Sunday, April 27, 2014

Charlotte Mason and Preschool Priorities 2: Habits

I have been sharing how Charlotte Mason has encouraged me as a mother of preschoolers. One of our priorities as parents of preschoolers is to help them form good habits. To Charlotte Mason, "Education is a Discipline." In other words, this habit formation is essential to our children's essential as the atmosphere of our home, and as all the living books they learn from.

I must admit, I find the "discipline of habit" one of the most challenging aspects of Charlotte Mason's philosophy of education. It doesn't help that I don't quite agree with some of what she says about habit in Volume 1.* However, on the whole, her thoughts have been very helpful to me as a mother of preschoolers, and I am still learning and growing...and practicing!
"This relation of habit to human life--as the rails on  which it runs to a locomotive--is perhaps the most suggestive and helpful to the educator; for just as it is on the whole easier for the locomotive to pursue its way on the rails than to take a disastrous run off them, so it is easier for the child to follow lines of habit carefully laid down than to run off these lines at his peril. It follows that this business of laying down lines towards the unexplored country of the child's future is a very serious and responsible one for the parent. It rests with him to consider well the tracks over which the child should travel with profit and pleasure; and along these tracks, to lay down lines so invitingly smooth and easy that the little traveller is going upon them at full speed without stopping to consider whether or no he chooses to go that way." (p. 109, Vol. 1: Home Education.)
"In the first place, whether you choose or no to take any trouble about the formation of his habits, it is habit, all the same, which will govern ninety-nine one-hundredths of the child's life:... "As for the child's becoming the creature of habit, that is not left with the parent to determine. We are all mere creatures of habit. ...If it were not so--if we had to think, to deliberate, about each operation of the bath or the table-- life would not be worth having; the perpetually repeated effort of decision would wear us out... What we can do for them is to secure that they have habits which shall lead them in ways of order, propriety, and virtue, instead of leaving their wheel of life to make ugly ruts in miry places." (p. 110-111, HE)
I'd just like to share one very little way making a habit has made a difference in our home. I used to get up, make breakfast, feed the boys, have devotions, and then try for the rest of the morning to pry them from their play to get dressed. I often found myself threatening and cajoling, and it was always a bit of a circus. I decided that we would form the habit of getting everyone dressed before breakfast. If everyone wasn't dressed, it wasn't breakfast time yet. (I know, some of you super organized people are thinking, "Really?" right now. Things like this always seem obvious to people who already do them.) We stuck with it, and now it takes no effort at all on my part to convince them to get dressed in the morning. It is simply habit. It would feel wrong to them to sit down to breakfast in their pajamas. The choice is gone now, and that aspect of our morning, at least, is on "smooth and easy lines."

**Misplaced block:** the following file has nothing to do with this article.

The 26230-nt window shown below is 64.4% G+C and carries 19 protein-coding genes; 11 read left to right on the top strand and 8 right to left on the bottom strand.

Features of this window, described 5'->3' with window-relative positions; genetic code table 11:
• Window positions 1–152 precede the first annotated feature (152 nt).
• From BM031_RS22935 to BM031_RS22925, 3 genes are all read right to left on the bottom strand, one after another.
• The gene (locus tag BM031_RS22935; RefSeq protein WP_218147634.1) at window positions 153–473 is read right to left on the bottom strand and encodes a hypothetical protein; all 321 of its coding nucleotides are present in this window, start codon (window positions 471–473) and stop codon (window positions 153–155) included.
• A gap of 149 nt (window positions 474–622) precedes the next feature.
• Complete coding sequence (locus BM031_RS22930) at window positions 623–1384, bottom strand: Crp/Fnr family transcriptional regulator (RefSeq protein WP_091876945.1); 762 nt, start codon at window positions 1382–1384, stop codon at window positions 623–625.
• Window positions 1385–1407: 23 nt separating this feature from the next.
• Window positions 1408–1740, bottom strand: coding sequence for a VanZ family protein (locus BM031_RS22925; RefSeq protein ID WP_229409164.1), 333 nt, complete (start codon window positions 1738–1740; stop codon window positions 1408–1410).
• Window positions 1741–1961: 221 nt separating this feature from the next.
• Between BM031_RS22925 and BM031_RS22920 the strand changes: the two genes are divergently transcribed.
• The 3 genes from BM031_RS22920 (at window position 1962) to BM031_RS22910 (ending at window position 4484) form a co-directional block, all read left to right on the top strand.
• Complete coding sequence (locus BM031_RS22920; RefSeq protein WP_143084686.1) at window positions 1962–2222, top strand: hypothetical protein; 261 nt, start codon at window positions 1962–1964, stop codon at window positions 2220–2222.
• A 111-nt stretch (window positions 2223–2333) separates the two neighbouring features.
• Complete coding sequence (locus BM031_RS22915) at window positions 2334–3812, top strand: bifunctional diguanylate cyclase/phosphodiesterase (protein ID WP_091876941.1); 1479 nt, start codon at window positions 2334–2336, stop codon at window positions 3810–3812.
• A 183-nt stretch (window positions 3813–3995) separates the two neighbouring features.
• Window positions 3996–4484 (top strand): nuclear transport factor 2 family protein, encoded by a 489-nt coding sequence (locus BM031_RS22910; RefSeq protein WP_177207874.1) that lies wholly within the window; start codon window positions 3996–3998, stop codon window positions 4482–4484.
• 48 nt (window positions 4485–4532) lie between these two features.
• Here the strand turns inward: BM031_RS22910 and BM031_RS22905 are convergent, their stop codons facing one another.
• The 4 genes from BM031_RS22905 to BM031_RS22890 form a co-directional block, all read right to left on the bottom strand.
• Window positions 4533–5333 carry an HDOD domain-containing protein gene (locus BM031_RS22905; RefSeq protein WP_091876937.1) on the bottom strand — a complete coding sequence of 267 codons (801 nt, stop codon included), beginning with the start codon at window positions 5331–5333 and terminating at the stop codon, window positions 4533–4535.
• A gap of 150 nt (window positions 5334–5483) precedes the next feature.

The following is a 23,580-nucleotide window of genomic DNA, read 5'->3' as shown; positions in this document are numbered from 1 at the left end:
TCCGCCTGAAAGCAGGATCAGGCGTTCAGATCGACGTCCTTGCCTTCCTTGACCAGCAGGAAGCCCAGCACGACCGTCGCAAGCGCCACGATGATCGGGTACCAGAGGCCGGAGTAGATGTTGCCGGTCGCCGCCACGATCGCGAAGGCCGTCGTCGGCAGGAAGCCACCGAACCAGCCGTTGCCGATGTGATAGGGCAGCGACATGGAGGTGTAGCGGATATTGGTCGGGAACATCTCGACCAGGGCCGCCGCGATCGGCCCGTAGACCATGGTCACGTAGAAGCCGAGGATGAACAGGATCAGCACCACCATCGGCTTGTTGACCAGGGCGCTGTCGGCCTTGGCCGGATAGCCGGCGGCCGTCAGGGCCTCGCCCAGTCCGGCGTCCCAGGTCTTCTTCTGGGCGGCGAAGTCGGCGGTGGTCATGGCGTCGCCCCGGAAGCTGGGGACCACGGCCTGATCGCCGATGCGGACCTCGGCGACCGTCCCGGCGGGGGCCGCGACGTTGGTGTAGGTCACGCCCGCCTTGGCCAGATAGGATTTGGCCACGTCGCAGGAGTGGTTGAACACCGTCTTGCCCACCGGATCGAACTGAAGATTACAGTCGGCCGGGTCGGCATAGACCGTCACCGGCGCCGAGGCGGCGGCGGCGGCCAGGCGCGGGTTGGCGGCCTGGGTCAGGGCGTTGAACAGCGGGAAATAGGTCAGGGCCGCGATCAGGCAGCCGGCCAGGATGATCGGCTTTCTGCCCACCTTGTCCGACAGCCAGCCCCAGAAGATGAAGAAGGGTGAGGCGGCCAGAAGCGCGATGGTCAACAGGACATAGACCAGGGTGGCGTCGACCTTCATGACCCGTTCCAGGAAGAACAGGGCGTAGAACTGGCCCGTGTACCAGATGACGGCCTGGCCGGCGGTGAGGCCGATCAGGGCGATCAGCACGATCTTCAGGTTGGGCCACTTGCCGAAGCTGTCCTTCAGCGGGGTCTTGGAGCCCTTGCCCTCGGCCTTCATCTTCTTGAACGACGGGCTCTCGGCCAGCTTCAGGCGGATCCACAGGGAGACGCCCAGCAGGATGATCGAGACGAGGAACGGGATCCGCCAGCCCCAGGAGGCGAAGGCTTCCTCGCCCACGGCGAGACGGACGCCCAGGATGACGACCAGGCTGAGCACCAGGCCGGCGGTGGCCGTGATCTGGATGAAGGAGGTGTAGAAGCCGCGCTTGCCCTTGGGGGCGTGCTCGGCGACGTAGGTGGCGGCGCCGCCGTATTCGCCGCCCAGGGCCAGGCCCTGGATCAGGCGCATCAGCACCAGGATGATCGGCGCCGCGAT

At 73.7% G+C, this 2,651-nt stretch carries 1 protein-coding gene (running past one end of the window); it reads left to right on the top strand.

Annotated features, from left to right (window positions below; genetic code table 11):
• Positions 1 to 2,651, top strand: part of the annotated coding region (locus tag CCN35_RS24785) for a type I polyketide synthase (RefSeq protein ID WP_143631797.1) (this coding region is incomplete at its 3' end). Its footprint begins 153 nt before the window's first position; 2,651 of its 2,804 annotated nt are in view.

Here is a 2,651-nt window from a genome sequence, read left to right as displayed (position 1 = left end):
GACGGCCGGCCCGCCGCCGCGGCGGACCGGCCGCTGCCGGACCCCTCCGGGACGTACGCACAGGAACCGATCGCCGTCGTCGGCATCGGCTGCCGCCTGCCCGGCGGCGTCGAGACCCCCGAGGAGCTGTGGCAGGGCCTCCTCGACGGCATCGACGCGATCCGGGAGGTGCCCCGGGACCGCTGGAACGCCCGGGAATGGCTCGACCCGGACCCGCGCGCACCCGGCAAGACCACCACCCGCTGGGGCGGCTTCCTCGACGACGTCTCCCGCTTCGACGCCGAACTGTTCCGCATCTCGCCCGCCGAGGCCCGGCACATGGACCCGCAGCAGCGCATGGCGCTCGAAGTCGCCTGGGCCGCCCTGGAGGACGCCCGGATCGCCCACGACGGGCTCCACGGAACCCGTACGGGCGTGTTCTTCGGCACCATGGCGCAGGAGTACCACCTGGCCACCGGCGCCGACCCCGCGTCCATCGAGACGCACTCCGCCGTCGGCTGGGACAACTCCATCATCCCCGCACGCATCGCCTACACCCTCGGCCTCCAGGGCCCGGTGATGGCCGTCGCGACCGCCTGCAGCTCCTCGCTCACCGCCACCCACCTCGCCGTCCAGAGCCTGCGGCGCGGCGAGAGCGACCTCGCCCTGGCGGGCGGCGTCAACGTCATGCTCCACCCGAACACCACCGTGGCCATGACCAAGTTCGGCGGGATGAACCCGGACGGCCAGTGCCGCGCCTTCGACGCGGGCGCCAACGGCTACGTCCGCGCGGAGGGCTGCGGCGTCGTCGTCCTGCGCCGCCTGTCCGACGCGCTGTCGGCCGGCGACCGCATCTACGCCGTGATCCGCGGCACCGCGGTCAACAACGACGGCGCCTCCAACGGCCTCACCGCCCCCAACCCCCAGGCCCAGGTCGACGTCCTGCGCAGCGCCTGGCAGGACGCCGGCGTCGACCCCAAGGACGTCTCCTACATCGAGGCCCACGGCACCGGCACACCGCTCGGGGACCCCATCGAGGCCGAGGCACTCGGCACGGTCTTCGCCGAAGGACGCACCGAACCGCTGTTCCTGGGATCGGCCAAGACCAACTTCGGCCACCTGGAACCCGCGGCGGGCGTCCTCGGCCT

And speaking of "smooth and easy," I'd like to direct you over to a free e-book called Smooth and Easy Days from Simply Charlotte Mason. This little e-book is a great introduction to what Charlotte Mason says about habit formation, and I highly recommend it for all mothers of preschoolers!


*Charlotte Mason seems very optimistic about the power of habit to change human nature, and I don't quite share her confidence. I believe in our need of redemption through the cross of Christ, and in the power of the Holy Spirit to change sinful hearts. But this is only Volume 1, and I feel I need to read more before I critique. She does speak of "Divine grace" (p. 104), so I fear (hope) I may be being unfair here. And while I may not have as high confidence in the results of habit formation, I nevertheless do believe in habit formation is "training up a child in the way he should go." If you've read more Charlotte Mason than I have, I'd welcome your comments on this!